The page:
I thank the members of the deputation for coming in. I will run through some questions. Then perhaps the members of the deputation can address them as they see fit.
My first question relates to who is responsible for equality budgeting. I take the point made by the representatives of the IHREC to the effect that the Departments need to do this in the first instance because it needs to be part of the policy development process from the start. In fact, it needs to seep into the mindset as well. I recall carrying out some policy work in the United Kingdom. At the end of it, someone asked me if I had gender proofed it. I had never heard of gender proofing. I thought about the work I had been doing and I realised that I had not. Not only is proofing good for the analysis but it actually changes the way people think fundamentally. I fully understand that.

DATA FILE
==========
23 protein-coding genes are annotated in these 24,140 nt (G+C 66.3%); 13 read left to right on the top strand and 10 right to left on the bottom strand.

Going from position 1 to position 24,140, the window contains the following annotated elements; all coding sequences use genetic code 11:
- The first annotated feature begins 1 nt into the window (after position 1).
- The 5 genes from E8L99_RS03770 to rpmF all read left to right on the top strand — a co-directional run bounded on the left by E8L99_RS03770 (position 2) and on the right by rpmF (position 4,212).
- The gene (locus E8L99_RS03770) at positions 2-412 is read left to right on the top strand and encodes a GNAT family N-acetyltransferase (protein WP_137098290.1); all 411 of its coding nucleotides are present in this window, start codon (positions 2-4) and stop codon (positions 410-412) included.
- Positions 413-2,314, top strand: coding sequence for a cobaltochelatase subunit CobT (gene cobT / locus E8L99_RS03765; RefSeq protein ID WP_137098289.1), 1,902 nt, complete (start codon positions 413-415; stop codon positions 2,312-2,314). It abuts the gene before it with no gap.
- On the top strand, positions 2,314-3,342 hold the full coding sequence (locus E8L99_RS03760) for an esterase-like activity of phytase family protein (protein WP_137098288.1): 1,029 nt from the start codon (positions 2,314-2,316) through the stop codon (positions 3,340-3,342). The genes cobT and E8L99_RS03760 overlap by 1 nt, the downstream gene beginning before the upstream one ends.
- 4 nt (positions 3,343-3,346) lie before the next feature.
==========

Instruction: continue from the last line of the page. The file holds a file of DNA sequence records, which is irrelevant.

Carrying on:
There is a quality control role similar to the relationship the Irish Fiscal Advisory Council has with the Department of Finance and the Department of Public Expenditure and Reform. Even with the best will in the world, civil servants may come under political pressure. There may be a culture that does not necessarily seek the absolute truth. Certainly, that is the case in some Departments. The basic distributional analysis we get on budget day is politicised and basically sets out best-case scenarios. I can come up with scenarios of how a given measure affects Linda and her two sons versus the scenarios that come out on budget day from the Department which hide all the bad news and highlight all the good news. The only vaguely equality-proofed document we get is a political one and there is nothing independent about it. Therefore, someone needs to be in a quality control role. I am of the view that it would be useful for the relevant people to report to the budgetary committee with their view on the analysis in the same way the Irish Fiscal Advisory Council, IFAC, does for the Departments of Public Expenditure and Reform and Finance, particularly as questions arose in respect of attempts at political interference.